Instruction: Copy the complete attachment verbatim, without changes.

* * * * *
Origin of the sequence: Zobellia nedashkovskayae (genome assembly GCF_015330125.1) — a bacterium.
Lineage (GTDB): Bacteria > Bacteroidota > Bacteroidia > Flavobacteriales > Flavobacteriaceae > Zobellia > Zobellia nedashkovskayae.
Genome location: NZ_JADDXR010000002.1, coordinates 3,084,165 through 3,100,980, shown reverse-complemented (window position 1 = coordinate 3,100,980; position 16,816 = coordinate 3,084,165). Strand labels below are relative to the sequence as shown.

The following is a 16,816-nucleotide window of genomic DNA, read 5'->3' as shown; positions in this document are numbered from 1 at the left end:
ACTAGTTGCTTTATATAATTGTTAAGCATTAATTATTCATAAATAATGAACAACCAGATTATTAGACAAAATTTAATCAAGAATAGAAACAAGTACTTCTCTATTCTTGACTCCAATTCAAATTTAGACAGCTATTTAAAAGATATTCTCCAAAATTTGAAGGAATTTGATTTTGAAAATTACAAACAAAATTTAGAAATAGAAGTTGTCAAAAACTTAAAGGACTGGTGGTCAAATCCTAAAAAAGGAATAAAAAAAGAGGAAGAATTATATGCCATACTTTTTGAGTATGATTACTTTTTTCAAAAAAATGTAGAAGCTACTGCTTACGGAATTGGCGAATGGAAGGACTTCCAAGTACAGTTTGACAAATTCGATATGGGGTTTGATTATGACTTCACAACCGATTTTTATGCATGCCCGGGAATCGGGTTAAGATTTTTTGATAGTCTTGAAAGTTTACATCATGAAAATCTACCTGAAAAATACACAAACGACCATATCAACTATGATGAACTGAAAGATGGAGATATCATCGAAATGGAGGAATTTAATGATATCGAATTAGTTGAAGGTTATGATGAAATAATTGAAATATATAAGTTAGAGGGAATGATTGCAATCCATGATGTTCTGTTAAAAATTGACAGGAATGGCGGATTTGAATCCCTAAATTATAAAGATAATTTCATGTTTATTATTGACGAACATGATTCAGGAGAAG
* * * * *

Origin of the sequence: Zobellia nedashkovskayae (genome assembly GCF_015330125.1) — a bacterium.
Lineage (GTDB): Bacteria > Bacteroidota > Bacteroidia > Flavobacteriales > Flavobacteriaceae > Zobellia > Zobellia nedashkovskayae.
Genome location: NZ_JADDXR010000002.1, coordinates 3,084,165 through 3,100,980, shown reverse-complemented (window position 1 = coordinate 3,100,980; position 16,816 = coordinate 3,084,165). Strand labels below are relative to the sequence as shown.

The following is a 16,816-nucleotide window of genomic DNA, read 5'->3' as shown; positions in this document are numbered from 1 at the left end:
ACTAGTTGCTTTATATAATTGTTAAGCATTAATTATTCATAAATAATGAACAACCAGATTATTAGACAAAATTTAATCAAGAATAGAAACAAGTACTTCTCTATTCTTGACTCCAATTCAAATTTAGACAGCTATTTAAAAGATATTCTCCAAAATTTGAAGGAATTTGATTTTGAAAATTACAAACAAAATTTAGAAATAGAAGTTGTCAAAAACTTAAAGGACTGGTGGTCAAATCCTAAAAAAGGAATAAAAAAAGAGGAAGAATTATATGCCATACTTTTTGAGTATGATTACTTTTTTCAAAAAAATGTAGAAGCTACTGCTTACGGAATTGGCGAATGGAAGGACTTCCAAGTACAGTTTGACAAATTCGATATGGGGTTTGATTATGACTTCACAACCGATTTTTATGCATGCCCGGGAATCGGGTTAAGATTTTTTGATAGTCTTGAAAGTTTACATCATGAAAATCTACCTGAAAAATACACAAACGACCATATCAACTATGATGAACTGAAAGATGGAGATATCATCGAAATGGAGGAATTTAATGATATCGAATTAGTTGAAGGTTATGATGAAATAATTGAAATATATAAGTTAGAGGGAATGATTGCAATCCATGATGTTCTGTTAAAAATTGACAGGAATGGCGGATTTGAATCCCTAAATTATAAAGATAATTTCATGTTTATTATTGACGAACATGATTCAGGAGAAG